The WSJ publishes an open letter from sixteen scientists urging politicians and others to cool it on global warming:
...Speaking for many scientists and engineers who have looked carefully and independently at the science of climate, we have a message to any candidate for public office: There is no compelling scientific argument for drastic action to "decarbonize" the world's economy. Even if one accepts the inflated climate forecasts of the IPCC, aggressive greenhouse-gas control policies are not justified economically.
A recent study of a wide variety of policy options by Yale economist William Nordhaus showed that nearly the highest benefit-to-cost ratio is achieved for a policy that allows 50 more years of economic growth unimpeded by greenhouse gas controls. This would be especially beneficial to the less-developed parts of the world that would like to share some of the same advantages of material well-being, health and life expectancy that the fully developed parts of the world enjoy now. Many other policy responses would have a negative return on investment. And it is likely that more CO2 and the modest warming that may come with it will be an overall benefit to the planet.
Here are the signatories:
Claude Allegre, former director of the Institute for the Study of the Earth, University of Paris; J. Scott Armstrong, cofounder of the Journal of Forecasting and the International Journal of Forecasting; Jan Breslow, head of the Laboratory of Biochemical Genetics and Metabolism, Rockefeller University; Roger Cohen, fellow, American Physical Society; Edward David, member, National Academy of Engineering and National Academy of Sciences; William Happer, professor of physics, Princeton; Michael Kelly, professor of technology, University of Cambridge, U.K.; William Kininmonth, former head of climate research at the Australian Bureau of Meteorology; Richard Lindzen, professor of atmospheric sciences, MIT; James McGrath, professor of chemistry, Virginia Technical University; Rodney Nichols, former president and CEO of the New York Academy of Sciences; Burt Rutan, aerospace engineer, designer of Voyager and SpaceShipOne; Harrison H. Schmitt, Apollo 17 astronaut and former U.S. senator; Nir Shaviv, professor of astrophysics, Hebrew University, Jerusalem; Henk Tennekes, former director, Royal Dutch Meteorological Service; Antonio Zichichi, president of the World Federation of Scientists, Geneva.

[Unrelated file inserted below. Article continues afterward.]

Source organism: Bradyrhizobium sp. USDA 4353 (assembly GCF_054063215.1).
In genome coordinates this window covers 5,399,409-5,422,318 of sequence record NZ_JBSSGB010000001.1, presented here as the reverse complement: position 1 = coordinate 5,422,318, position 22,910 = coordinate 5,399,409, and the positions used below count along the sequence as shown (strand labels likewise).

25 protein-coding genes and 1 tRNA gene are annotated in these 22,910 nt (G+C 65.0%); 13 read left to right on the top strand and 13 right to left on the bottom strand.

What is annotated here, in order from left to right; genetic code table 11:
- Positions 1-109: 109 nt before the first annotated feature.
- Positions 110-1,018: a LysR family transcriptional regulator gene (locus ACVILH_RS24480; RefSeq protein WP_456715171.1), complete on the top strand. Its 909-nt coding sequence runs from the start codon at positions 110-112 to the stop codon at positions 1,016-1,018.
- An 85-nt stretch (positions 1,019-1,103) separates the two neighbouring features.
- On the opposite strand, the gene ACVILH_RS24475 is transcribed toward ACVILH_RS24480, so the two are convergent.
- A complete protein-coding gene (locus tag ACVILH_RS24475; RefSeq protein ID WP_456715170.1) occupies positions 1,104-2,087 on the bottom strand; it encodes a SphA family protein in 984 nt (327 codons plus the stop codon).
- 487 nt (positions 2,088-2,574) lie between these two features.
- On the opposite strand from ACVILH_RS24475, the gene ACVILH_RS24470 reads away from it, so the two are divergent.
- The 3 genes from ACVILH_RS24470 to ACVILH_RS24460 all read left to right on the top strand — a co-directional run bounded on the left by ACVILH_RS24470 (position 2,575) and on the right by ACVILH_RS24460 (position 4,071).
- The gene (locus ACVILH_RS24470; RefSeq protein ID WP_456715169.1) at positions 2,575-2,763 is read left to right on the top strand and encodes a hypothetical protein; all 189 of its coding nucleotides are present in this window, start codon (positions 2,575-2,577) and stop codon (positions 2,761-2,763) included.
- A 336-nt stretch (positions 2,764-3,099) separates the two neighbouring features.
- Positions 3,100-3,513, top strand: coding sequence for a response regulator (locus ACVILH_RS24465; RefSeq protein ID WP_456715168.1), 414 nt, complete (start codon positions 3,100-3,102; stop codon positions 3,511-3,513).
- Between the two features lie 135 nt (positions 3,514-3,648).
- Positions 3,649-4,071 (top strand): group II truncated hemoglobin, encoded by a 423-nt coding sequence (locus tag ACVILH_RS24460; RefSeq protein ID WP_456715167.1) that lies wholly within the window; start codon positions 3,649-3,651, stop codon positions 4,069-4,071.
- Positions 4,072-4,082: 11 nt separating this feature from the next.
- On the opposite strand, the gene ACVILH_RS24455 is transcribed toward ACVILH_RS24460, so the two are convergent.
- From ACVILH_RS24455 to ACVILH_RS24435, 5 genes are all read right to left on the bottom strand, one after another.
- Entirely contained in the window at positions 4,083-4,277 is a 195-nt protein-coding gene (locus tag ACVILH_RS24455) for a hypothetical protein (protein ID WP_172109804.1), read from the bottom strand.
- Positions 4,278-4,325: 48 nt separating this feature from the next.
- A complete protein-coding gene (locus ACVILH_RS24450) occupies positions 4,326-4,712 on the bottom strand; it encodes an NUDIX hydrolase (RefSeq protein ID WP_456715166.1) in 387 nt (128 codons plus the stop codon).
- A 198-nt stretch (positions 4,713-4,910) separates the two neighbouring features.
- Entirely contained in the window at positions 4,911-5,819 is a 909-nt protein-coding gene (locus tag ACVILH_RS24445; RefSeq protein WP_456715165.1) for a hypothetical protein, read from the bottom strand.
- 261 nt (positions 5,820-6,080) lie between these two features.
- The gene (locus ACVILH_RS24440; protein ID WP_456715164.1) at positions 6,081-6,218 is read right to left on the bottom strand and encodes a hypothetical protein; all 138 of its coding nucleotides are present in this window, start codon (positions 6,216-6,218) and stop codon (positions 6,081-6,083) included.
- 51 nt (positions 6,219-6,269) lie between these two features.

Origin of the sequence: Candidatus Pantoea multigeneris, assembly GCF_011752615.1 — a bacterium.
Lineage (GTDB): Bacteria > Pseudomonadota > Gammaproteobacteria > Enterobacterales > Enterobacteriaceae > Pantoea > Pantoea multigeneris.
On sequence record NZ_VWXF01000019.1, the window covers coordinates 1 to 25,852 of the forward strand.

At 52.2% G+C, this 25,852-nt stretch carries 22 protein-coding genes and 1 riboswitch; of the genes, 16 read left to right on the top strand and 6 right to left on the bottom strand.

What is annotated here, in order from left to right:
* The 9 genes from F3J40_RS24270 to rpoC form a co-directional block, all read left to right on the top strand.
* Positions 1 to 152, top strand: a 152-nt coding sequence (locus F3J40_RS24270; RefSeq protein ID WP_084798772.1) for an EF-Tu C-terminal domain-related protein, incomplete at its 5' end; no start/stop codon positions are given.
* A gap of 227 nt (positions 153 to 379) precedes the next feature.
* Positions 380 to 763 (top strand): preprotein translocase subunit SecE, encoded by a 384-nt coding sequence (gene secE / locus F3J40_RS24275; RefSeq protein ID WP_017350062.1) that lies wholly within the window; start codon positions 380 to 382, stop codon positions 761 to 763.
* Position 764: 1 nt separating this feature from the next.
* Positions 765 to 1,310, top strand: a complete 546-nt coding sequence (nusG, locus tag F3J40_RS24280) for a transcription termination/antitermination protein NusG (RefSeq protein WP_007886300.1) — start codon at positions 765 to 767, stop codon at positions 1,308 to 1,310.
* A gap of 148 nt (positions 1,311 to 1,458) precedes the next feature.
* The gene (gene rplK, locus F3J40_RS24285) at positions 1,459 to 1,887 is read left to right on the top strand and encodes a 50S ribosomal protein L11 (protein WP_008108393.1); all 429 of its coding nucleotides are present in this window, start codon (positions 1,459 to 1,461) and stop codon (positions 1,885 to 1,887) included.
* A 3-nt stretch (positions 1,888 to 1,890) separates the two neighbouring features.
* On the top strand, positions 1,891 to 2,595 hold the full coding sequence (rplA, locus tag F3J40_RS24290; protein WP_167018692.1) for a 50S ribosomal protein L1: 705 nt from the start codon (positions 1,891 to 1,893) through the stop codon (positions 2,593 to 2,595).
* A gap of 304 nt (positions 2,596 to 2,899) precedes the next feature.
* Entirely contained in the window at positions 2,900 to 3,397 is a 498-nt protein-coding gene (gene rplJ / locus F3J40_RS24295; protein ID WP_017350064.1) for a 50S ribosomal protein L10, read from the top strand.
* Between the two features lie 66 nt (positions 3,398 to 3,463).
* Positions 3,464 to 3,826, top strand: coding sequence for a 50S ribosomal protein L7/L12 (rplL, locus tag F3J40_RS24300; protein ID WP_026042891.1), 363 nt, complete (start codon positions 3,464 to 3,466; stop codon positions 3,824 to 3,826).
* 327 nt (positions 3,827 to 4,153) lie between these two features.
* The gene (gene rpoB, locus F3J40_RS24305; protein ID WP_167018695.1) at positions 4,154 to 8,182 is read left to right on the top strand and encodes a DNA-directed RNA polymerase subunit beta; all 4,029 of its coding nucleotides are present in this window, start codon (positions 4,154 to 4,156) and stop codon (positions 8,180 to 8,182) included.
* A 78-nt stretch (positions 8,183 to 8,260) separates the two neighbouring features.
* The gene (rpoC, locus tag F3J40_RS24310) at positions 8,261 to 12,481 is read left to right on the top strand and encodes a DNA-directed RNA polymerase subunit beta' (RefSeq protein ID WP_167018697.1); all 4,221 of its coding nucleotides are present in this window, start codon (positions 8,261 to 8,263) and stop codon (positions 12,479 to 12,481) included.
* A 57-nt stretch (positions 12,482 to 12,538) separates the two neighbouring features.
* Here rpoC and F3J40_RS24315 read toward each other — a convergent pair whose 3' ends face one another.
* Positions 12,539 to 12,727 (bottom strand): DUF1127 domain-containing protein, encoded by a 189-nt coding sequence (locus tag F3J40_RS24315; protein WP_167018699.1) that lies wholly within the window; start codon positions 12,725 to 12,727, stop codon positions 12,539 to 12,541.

Opinions will vary but the most impressive blurb to catch my eye is "Richard Lindzen, professor of atmospheric sciences, MIT".
Here is more by and about him:
The Climate Science Isn't Settled, WSJ, Nov 30 2009
MIT's inconvenient scientist, Alex Beam, Globe Columnist, August 30, 2006
And a basher from Think Progress - Shame on Richard Lindzen, MIT’s uber-hypocritical anti-scientific scientist